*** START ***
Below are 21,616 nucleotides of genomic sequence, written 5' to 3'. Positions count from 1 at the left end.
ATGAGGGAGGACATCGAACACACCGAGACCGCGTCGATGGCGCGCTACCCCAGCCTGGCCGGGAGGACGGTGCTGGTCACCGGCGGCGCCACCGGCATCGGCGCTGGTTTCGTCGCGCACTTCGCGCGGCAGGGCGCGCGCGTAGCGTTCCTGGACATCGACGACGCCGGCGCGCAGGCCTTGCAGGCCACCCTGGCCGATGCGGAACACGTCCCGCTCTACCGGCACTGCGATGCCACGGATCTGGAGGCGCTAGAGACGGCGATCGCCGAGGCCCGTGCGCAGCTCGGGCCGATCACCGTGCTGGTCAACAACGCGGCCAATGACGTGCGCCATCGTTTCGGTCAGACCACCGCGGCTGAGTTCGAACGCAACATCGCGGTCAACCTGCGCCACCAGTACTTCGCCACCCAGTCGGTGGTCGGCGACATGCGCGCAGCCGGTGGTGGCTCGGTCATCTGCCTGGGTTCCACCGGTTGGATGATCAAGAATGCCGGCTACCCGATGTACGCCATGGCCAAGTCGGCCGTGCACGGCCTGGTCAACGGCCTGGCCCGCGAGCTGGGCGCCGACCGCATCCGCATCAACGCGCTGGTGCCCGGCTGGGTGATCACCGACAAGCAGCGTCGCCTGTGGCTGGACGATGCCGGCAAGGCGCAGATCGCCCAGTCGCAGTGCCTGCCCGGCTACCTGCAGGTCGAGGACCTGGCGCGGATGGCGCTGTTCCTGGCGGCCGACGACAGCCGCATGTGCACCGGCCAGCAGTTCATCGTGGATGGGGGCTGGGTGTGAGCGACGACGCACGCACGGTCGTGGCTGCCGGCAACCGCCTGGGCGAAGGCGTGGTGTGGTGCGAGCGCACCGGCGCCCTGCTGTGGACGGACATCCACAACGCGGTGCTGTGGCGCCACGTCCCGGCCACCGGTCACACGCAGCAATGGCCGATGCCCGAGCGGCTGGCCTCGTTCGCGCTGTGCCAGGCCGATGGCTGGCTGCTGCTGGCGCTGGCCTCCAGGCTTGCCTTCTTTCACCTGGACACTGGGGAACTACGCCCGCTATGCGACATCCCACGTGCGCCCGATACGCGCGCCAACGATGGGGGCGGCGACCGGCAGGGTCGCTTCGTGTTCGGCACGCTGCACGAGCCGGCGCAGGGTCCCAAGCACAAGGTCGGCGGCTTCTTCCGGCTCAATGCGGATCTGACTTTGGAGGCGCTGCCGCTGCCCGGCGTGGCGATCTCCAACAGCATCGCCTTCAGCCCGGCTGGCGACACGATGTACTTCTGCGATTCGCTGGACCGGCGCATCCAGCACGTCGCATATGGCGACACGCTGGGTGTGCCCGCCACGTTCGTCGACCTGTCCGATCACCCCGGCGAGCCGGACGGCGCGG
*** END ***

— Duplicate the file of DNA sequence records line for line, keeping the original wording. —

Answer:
Below are 21,616 nucleotides of genomic sequence, written 5' to 3'. Positions count from 1 at the left end.
ATGAGGGAGGACATCGAACACACCGAGACCGCGTCGATGGCGCGCTACCCCAGCCTGGCCGGGAGGACGGTGCTGGTCACCGGCGGCGCCACCGGCATCGGCGCTGGTTTCGTCGCGCACTTCGCGCGGCAGGGCGCGCGCGTAGCGTTCCTGGACATCGACGACGCCGGCGCGCAGGCCTTGCAGGCCACCCTGGCCGATGCGGAACACGTCCCGCTCTACCGGCACTGCGATGCCACGGATCTGGAGGCGCTAGAGACGGCGATCGCCGAGGCCCGTGCGCAGCTCGGGCCGATCACCGTGCTGGTCAACAACGCGGCCAATGACGTGCGCCATCGTTTCGGTCAGACCACCGCGGCTGAGTTCGAACGCAACATCGCGGTCAACCTGCGCCACCAGTACTTCGCCACCCAGTCGGTGGTCGGCGACATGCGCGCAGCCGGTGGTGGCTCGGTCATCTGCCTGGGTTCCACCGGTTGGATGATCAAGAATGCCGGCTACCCGATGTACGCCATGGCCAAGTCGGCCGTGCACGGCCTGGTCAACGGCCTGGCCCGCGAGCTGGGCGCCGACCGCATCCGCATCAACGCGCTGGTGCCCGGCTGGGTGATCACCGACAAGCAGCGTCGCCTGTGGCTGGACGATGCCGGCAAGGCGCAGATCGCCCAGTCGCAGTGCCTGCCCGGCTACCTGCAGGTCGAGGACCTGGCGCGGATGGCGCTGTTCCTGGCGGCCGACGACAGCCGCATGTGCACCGGCCAGCAGTTCATCGTGGATGGGGGCTGGGTGTGAGCGACGACGCACGCACGGTCGTGGCTGCCGGCAACCGCCTGGGCGAAGGCGTGGTGTGGTGCGAGCGCACCGGCGCCCTGCTGTGGACGGACATCCACAACGCGGTGCTGTGGCGCCACGTCCCGGCCACCGGTCACACGCAGCAATGGCCGATGCCCGAGCGGCTGGCCTCGTTCGCGCTGTGCCAGGCCGATGGCTGGCTGCTGCTGGCGCTGGCCTCCAGGCTTGCCTTCTTTCACCTGGACACTGGGGAACTACGCCCGCTATGCGACATCCCACGTGCGCCCGATACGCGCGCCAACGATGGGGGCGGCGACCGGCAGGGTCGCTTCGTGTTCGGCACGCTGCACGAGCCGGCGCAGGGTCCCAAGCACAAGGTCGGCGGCTTCTTCCGGCTCAATGCGGATCTGACTTTGGAGGCGCTGCCGCTGCCCGGCGTGGCGATCTCCAACAGCATCGCCTTCAGCCCGGCTGGCGACACGATGTACTTCTGCGATTCGCTGGACCGGCGCATCCAGCACGTCGCATATGGCGACACGCTGGGTGTGCCCGCCACGTTCGTCGACCTGTCCGATCACCCCGGCGAGCCGGACGGCGCGG